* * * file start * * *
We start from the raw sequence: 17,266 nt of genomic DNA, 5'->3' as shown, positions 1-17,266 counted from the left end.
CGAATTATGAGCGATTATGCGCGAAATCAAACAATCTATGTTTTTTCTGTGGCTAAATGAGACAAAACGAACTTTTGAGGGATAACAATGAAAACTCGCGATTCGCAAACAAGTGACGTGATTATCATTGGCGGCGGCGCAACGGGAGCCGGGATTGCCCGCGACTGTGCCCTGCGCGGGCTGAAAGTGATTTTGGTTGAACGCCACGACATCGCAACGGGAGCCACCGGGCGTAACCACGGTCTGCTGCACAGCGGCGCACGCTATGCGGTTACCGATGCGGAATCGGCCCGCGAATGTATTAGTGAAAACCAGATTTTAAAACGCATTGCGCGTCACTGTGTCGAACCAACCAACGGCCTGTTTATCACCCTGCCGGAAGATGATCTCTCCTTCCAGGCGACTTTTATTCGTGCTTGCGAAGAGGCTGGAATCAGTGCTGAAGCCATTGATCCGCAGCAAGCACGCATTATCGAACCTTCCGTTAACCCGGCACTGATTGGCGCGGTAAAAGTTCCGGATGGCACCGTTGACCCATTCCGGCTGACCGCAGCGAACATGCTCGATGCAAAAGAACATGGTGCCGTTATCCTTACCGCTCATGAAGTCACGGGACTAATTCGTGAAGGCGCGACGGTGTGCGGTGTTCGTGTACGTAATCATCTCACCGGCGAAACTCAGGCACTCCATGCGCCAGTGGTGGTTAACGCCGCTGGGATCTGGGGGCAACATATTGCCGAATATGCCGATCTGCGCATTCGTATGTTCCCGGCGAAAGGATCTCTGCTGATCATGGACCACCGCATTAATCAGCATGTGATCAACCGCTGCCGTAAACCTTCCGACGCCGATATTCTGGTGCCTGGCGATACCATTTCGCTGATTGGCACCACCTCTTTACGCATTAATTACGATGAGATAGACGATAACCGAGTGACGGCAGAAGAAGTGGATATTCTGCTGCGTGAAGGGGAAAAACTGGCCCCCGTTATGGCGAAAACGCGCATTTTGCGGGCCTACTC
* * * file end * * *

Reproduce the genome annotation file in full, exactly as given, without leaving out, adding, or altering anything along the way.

We start from the raw sequence: 17,266 nt of genomic DNA, 5'->3' as shown, positions 1-17,266 counted from the left end.
CGAATTATGAGCGATTATGCGCGAAATCAAACAATCTATGTTTTTTCTGTGGCTAAATGAGACAAAACGAACTTTTGAGGGATAACAATGAAAACTCGCGATTCGCAAACAAGTGACGTGATTATCATTGGCGGCGGCGCAACGGGAGCCGGGATTGCCCGCGACTGTGCCCTGCGCGGGCTGAAAGTGATTTTGGTTGAACGCCACGACATCGCAACGGGAGCCACCGGGCGTAACCACGGTCTGCTGCACAGCGGCGCACGCTATGCGGTTACCGATGCGGAATCGGCCCGCGAATGTATTAGTGAAAACCAGATTTTAAAACGCATTGCGCGTCACTGTGTCGAACCAACCAACGGCCTGTTTATCACCCTGCCGGAAGATGATCTCTCCTTCCAGGCGACTTTTATTCGTGCTTGCGAAGAGGCTGGAATCAGTGCTGAAGCCATTGATCCGCAGCAAGCACGCATTATCGAACCTTCCGTTAACCCGGCACTGATTGGCGCGGTAAAAGTTCCGGATGGCACCGTTGACCCATTCCGGCTGACCGCAGCGAACATGCTCGATGCAAAAGAACATGGTGCCGTTATCCTTACCGCTCATGAAGTCACGGGACTAATTCGTGAAGGCGCGACGGTGTGCGGTGTTCGTGTACGTAATCATCTCACCGGCGAAACTCAGGCACTCCATGCGCCAGTGGTGGTTAACGCCGCTGGGATCTGGGGGCAACATATTGCCGAATATGCCGATCTGCGCATTCGTATGTTCCCGGCGAAAGGATCTCTGCTGATCATGGACCACCGCATTAATCAGCATGTGATCAACCGCTGCCGTAAACCTTCCGACGCCGATATTCTGGTGCCTGGCGATACCATTTCGCTGATTGGCACCACCTCTTTACGCATTAATTACGATGAGATAGACGATAACCGAGTGACGGCAGAAGAAGTGGATATTCTGCTGCGTGAAGGGGAAAAACTGGCCCCCGTTATGGCGAAAACGCGCATTTTGCGGGCCTACTC